Chhattisgarh High Court Rules in Favor of Family’s Right to Conduct Funeral According to Their Faith Amid Local Opposition

In a significant ruling on Tuesday, the Chhattisgarh High Court directed the Superintendent of Police in Bastar to ensure that a family, who have converted to Christianity, can perform the funeral of a deceased woman on their private land as per their wishes. The decision comes after local villagers opposed the burial, claiming it would bring misfortune to the village.

Justice Parth Pratim Sahu of the single bench issued a verdict in favor of the petitioner, instructing the management of Medical College Jagdalpur to immediately release the body to her son. The court’s intervention highlights the ongoing tensions between traditional beliefs and constitutional rights.

The case was initiated by Ram Lal Kashyap of Errakot village, who reported that after the natural death of his mother on June 28, local police prevented him from burying her on his land. Instead, they instructed him to transport the body 15 kilometers away to a designated cemetery in Korkapal village, a directive Kashyap chose to challenge.

The petitioner’s lawyer argued that Kashyap has the constitutional right to conduct his mother’s funeral in a dignified manner according to his wishes. He cited a similar Chhattisgarh High Court decision from April and referred to a Supreme Court order in the case of Mohammed Latif vs. Jammu & Kashmir, which upheld that preventing a dignified burial as per the family’s wishes constitutes a violation of Article 21 of the Constitution, which guarantees the right to life and personal liberty.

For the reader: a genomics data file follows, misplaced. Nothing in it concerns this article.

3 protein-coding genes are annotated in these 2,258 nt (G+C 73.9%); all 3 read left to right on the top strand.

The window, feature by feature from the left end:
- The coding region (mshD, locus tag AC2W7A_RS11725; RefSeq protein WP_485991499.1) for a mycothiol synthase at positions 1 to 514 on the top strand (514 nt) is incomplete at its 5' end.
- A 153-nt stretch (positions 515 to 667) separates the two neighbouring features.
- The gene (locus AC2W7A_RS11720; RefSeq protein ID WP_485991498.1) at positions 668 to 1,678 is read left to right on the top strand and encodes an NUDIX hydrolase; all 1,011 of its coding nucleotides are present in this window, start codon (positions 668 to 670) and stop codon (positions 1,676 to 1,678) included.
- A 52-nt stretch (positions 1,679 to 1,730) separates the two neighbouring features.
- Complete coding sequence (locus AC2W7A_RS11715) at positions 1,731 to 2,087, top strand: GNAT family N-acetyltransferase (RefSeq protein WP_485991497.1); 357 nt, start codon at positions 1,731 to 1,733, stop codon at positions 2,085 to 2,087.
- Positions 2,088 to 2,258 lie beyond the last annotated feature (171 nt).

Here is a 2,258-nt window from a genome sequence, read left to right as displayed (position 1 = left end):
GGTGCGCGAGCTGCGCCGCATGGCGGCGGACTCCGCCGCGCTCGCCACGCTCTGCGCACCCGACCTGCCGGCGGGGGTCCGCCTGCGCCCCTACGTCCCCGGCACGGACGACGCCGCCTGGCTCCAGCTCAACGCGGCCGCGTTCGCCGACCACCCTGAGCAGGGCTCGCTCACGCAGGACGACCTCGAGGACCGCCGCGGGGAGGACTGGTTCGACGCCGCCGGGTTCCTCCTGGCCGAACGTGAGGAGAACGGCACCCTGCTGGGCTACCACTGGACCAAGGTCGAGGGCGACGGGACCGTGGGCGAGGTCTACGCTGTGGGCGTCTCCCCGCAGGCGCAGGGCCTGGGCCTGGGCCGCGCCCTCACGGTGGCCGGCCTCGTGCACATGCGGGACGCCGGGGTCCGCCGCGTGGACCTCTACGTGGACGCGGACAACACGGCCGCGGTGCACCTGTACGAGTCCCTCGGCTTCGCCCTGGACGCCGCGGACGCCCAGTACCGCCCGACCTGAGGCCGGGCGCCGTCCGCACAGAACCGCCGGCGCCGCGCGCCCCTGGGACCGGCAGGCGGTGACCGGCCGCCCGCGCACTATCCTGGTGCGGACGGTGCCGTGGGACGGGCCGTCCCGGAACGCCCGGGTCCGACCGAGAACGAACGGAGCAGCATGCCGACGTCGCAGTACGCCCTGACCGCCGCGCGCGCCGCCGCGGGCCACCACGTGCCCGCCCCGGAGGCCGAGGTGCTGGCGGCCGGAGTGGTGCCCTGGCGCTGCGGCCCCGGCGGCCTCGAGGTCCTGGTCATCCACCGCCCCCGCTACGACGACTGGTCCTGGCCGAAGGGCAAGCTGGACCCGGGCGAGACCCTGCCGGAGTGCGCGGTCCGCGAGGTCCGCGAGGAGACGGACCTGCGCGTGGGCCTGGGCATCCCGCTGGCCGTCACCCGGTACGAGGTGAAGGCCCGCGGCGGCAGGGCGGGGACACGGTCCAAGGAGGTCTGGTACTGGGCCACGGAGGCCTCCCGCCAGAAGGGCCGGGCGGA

During the proceedings, the Deputy Advocate General representing the state acknowledged the village’s predominant tribal community’s beliefs that burying a person who had converted from their traditional religion on village soil, even if on private land, could cause harm to the village. He argued that allowing the burial within the village could lead to disputes and law and order problems.

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However, the petitioner’s attorney countered this by asserting that constitutional rights must prevail over orthodox beliefs. After hearing both sides, the court ruled in favor of the petitioner, emphasizing the precedence of constitutional rights over local customs in matters of personal and religious freedom.

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